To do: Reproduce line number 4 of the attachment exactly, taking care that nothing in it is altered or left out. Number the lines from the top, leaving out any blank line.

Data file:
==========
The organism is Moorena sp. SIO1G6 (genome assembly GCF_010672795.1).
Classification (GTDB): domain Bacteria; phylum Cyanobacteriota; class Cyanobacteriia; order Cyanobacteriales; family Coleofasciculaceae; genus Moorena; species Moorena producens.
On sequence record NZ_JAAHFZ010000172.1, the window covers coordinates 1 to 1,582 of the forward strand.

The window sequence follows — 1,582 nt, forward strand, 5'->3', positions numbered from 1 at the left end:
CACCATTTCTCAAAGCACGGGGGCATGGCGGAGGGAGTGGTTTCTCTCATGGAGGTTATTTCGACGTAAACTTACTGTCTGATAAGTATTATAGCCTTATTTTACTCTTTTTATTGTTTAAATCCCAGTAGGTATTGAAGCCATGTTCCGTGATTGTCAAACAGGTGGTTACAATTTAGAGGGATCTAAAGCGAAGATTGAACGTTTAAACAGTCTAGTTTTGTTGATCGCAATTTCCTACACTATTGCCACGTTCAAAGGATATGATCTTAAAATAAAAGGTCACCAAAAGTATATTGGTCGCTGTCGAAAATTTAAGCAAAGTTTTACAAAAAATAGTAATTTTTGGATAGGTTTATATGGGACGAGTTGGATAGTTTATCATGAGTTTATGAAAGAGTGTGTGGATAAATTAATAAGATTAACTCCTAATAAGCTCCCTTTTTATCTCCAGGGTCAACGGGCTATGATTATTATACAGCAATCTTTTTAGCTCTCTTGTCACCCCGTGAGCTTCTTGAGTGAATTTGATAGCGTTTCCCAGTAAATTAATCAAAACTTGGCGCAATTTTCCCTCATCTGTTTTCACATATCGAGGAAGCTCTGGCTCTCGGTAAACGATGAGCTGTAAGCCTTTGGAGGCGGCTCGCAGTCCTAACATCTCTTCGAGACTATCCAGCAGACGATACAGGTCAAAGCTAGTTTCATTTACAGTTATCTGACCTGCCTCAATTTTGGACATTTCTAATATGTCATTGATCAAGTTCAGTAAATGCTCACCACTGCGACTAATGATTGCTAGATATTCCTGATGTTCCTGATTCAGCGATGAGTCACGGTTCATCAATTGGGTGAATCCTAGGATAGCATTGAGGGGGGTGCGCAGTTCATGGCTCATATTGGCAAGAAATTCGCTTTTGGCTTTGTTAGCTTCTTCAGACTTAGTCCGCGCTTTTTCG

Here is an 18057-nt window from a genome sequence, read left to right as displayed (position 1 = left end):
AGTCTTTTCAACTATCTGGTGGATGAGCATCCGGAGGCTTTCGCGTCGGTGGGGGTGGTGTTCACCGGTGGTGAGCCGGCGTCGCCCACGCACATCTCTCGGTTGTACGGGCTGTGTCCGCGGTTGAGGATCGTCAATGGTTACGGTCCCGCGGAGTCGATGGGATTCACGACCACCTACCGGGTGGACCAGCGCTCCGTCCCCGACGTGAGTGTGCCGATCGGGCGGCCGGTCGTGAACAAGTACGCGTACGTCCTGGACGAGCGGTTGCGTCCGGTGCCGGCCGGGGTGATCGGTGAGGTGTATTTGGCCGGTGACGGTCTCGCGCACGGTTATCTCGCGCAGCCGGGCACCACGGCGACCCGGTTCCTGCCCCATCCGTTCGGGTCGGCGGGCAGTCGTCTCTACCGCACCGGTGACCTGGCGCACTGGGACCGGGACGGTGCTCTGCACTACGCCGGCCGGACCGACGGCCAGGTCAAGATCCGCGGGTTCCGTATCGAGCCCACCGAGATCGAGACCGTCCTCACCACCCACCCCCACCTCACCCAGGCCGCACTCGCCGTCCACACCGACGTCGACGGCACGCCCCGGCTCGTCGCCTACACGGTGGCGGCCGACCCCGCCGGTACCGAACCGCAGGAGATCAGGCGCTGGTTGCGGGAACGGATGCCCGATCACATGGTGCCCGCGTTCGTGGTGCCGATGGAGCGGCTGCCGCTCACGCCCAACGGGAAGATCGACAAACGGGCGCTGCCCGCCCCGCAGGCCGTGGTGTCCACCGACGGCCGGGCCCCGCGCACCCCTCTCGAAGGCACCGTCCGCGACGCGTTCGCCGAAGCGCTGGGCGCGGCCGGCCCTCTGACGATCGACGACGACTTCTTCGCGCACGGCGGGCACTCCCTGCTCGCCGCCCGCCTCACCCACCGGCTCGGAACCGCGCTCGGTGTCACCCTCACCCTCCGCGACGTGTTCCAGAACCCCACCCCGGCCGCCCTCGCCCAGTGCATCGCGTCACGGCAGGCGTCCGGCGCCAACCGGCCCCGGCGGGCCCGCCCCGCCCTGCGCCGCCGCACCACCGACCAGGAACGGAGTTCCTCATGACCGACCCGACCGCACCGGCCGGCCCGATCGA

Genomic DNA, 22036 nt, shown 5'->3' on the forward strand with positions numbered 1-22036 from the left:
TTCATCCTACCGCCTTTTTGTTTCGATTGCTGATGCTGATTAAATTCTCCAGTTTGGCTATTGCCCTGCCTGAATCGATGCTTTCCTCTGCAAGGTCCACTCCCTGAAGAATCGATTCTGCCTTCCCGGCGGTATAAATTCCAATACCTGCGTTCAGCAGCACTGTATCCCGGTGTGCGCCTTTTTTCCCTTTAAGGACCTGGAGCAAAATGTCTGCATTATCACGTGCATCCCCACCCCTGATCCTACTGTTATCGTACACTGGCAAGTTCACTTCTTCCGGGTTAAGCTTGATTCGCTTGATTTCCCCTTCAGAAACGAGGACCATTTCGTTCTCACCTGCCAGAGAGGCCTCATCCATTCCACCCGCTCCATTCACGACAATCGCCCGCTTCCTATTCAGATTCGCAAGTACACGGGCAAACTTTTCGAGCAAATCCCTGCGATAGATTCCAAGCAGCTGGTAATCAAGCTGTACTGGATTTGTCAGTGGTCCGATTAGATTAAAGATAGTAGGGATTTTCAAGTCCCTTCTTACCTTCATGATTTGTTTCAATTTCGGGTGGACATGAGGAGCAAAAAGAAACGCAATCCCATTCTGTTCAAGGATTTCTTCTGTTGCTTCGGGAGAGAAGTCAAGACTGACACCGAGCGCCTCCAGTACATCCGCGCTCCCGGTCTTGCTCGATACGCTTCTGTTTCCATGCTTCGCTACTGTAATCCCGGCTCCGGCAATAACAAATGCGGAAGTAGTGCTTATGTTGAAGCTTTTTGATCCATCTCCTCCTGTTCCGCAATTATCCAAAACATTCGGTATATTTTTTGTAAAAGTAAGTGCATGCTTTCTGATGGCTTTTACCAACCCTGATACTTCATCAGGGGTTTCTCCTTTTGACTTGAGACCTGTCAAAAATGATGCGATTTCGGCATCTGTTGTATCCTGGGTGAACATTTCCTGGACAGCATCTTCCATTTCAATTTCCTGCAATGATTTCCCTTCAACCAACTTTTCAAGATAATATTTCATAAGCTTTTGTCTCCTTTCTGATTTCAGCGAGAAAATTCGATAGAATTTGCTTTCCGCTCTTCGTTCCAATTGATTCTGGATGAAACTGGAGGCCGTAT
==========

The window sequence follows — 1,582 nt, forward strand, 5'->3', positions numbered from 1 at the left end: